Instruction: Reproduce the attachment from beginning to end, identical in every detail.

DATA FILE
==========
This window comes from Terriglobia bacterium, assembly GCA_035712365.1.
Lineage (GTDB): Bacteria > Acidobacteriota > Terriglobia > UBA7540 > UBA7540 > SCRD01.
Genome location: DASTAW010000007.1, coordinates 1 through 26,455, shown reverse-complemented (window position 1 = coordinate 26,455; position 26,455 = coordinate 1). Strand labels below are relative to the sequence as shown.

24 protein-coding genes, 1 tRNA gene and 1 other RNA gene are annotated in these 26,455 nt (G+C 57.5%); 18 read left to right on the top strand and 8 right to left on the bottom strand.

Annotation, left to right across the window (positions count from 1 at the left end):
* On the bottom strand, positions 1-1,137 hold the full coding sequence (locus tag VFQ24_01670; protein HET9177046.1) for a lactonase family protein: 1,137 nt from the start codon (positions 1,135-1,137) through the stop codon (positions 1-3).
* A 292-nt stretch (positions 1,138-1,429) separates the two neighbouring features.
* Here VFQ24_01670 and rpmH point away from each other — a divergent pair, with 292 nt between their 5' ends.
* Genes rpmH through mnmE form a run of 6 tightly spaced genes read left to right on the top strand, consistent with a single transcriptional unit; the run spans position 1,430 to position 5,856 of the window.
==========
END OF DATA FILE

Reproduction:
This window comes from Terriglobia bacterium, assembly GCA_035712365.1.
Lineage (GTDB): Bacteria > Acidobacteriota > Terriglobia > UBA7540 > UBA7540 > SCRD01.
Genome location: DASTAW010000007.1, coordinates 1 through 26,455, shown reverse-complemented (window position 1 = coordinate 26,455; position 26,455 = coordinate 1). Strand labels below are relative to the sequence as shown.

24 protein-coding genes, 1 tRNA gene and 1 other RNA gene are annotated in these 26,455 nt (G+C 57.5%); 18 read left to right on the top strand and 8 right to left on the bottom strand.

Annotation, left to right across the window (positions count from 1 at the left end):
* On the bottom strand, positions 1-1,137 hold the full coding sequence (locus tag VFQ24_01670; protein HET9177046.1) for a lactonase family protein: 1,137 nt from the start codon (positions 1,135-1,137) through the stop codon (positions 1-3).
* A 292-nt stretch (positions 1,138-1,429) separates the two neighbouring features.
* Here VFQ24_01670 and rpmH point away from each other — a divergent pair, with 292 nt between their 5' ends.
* Genes rpmH through mnmE form a run of 6 tightly spaced genes read left to right on the top strand, consistent with a single transcriptional unit; the run spans position 1,430 to position 5,856 of the window.